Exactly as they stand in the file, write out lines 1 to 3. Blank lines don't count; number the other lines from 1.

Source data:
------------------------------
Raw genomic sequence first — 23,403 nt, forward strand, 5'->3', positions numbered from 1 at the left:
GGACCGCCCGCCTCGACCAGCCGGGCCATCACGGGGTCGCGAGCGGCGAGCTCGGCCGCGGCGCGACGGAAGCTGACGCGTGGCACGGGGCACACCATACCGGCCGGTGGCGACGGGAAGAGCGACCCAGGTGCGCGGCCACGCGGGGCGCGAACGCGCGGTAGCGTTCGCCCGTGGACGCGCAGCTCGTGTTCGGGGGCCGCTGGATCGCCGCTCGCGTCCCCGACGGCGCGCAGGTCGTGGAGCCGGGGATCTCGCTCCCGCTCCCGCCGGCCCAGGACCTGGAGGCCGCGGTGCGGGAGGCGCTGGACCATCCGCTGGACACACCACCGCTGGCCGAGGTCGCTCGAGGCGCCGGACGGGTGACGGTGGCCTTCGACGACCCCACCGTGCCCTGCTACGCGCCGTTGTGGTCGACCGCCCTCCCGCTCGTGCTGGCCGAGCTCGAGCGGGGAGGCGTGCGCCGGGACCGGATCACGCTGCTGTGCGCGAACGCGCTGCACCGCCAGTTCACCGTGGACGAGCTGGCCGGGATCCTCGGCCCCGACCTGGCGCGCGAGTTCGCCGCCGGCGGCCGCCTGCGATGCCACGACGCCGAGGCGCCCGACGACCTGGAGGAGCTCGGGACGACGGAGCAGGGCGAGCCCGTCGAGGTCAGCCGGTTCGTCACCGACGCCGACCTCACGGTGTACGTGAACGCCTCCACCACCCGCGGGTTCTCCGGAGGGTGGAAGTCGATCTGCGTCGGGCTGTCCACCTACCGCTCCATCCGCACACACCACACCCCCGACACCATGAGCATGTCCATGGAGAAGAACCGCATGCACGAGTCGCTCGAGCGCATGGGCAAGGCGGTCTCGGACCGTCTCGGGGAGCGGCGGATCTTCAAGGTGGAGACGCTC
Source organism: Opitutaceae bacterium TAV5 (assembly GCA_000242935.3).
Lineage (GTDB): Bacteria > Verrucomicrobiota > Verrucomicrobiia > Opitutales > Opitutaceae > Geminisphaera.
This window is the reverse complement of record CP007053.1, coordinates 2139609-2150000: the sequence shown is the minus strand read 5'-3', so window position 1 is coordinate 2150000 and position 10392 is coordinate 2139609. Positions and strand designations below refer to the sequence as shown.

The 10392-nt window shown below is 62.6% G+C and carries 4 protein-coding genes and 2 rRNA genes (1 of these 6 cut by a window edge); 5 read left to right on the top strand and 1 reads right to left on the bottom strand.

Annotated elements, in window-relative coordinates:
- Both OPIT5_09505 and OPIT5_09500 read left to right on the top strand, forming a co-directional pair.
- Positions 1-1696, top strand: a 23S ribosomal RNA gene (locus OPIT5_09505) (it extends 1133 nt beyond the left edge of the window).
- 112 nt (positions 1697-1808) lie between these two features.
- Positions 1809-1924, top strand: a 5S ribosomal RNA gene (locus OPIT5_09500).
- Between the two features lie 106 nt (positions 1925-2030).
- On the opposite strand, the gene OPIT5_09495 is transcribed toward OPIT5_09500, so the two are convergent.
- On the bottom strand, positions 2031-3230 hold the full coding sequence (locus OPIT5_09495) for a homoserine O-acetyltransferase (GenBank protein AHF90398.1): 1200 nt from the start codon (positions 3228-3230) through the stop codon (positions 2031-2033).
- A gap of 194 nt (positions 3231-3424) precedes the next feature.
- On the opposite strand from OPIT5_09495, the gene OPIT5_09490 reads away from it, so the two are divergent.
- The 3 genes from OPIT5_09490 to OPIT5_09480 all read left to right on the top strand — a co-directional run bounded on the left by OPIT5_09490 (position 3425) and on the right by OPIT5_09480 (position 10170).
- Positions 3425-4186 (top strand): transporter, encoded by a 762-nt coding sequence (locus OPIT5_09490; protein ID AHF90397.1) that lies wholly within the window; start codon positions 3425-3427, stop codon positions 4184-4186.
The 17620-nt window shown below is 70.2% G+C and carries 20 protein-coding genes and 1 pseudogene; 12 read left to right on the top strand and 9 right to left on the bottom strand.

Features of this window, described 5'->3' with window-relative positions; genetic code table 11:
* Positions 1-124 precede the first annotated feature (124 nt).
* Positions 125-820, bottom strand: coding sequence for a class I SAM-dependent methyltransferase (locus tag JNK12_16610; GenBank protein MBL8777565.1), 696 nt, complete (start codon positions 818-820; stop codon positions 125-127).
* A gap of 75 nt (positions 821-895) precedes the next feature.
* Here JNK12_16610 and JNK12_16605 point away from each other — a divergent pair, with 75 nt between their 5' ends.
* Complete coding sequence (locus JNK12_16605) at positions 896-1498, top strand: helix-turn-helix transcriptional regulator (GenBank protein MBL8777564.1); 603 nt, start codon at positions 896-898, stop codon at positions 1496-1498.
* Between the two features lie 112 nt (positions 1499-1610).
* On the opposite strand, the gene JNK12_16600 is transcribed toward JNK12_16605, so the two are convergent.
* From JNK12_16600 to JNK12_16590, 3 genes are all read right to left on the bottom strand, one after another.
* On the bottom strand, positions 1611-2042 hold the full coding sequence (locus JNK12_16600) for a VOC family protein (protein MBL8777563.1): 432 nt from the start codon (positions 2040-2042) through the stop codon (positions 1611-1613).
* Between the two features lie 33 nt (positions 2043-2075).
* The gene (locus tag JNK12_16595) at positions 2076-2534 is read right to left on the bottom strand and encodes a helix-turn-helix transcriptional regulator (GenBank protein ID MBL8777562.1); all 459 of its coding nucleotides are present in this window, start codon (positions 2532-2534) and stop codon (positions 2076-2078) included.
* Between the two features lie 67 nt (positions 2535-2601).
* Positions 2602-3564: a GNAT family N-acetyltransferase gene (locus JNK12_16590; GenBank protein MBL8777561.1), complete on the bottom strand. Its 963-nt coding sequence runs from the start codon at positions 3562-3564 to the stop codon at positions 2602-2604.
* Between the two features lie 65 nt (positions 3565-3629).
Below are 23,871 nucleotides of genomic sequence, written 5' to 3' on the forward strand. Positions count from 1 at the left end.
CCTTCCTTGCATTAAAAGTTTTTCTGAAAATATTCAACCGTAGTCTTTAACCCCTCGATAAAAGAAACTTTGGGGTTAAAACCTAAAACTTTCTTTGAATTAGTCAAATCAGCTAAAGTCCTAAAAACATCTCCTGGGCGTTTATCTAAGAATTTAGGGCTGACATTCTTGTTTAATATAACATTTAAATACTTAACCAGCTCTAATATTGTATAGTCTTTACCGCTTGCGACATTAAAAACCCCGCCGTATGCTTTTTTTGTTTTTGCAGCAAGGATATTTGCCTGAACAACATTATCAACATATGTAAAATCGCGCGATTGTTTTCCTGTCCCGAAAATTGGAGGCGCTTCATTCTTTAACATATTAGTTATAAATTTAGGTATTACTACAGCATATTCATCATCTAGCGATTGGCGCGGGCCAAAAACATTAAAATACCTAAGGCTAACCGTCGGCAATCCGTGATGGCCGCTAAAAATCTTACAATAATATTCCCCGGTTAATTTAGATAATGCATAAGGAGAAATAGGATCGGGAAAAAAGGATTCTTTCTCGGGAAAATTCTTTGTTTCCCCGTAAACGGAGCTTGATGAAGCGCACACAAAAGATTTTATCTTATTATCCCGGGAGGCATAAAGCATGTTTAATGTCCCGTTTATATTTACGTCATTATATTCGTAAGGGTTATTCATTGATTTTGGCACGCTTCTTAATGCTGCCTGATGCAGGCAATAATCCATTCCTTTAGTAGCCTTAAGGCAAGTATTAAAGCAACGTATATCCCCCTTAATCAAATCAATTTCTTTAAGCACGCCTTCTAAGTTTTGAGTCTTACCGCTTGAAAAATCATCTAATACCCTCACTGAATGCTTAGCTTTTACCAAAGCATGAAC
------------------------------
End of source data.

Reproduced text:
Raw genomic sequence first — 23,403 nt, forward strand, 5'->3', positions numbered from 1 at the left:
GGACCGCCCGCCTCGACCAGCCGGGCCATCACGGGGTCGCGAGCGGCGAGCTCGGCCGCGGCGCGACGGAAGCTGACGCGTGGCACGGGGCACACCATACCGGCCGGTGGCGACGGGAAGAGCGACCCAGGTGCGCGGCCACGCGGGGCGCGAACGCGCGGTAGCGTTCGCCCGTGGACGCGCAGCTCGTGTTCGGGGGCCGCTGGATCGCCGCTCGCGTCCCCGACGGCGCGCAGGTCGTGGAGCCGGGGATCTCGCTCCCGCTCCCGCCGGCCCAGGACCTGGAGGCCGCGGTGCGGGAGGCGCTGGACCATCCGCTGGACACACCACCGCTGGCCGAGGTCGCTCGAGGCGCCGGACGGGTGACGGTGGCCTTCGACGACCCCACCGTGCCCTGCTACGCGCCGTTGTGGTCGACCGCCCTCCCGCTCGTGCTGGCCGAGCTCGAGCGGGGAGGCGTGCGCCGGGACCGGATCACGCTGCTGTGCGCGAACGCGCTGCACCGCCAGTTCACCGTGGACGAGCTGGCCGGGATCCTCGGCCCCGACCTGGCGCGCGAGTTCGCCGCCGGCGGCCGCCTGCGATGCCACGACGCCGAGGCGCCCGACGACCTGGAGGAGCTCGGGACGACGGAGCAGGGCGAGCCCGTCGAGGTCAGCCGGTTCGTCACCGACGCCGACCTCACGGTGTACGTGAACGCCTCCACCACCCGCGGGTTCTCCGGAGGGTGGAAGTCGATCTGCGTCGGGCTGTCCACCTACCGCTCCATCCGCACACACCACACCCCCGACACCATGAGCATGTCCATGGAGAAGAACCGCATGCACGAGTCGCTCGAGCGCATGGGCAAGGCGGTCTCGGACCGTCTCGGGGAGCGGCGGATCTTCAAGGTGGAGACGCTC
Source organism: Opitutaceae bacterium TAV5 (assembly GCA_000242935.3).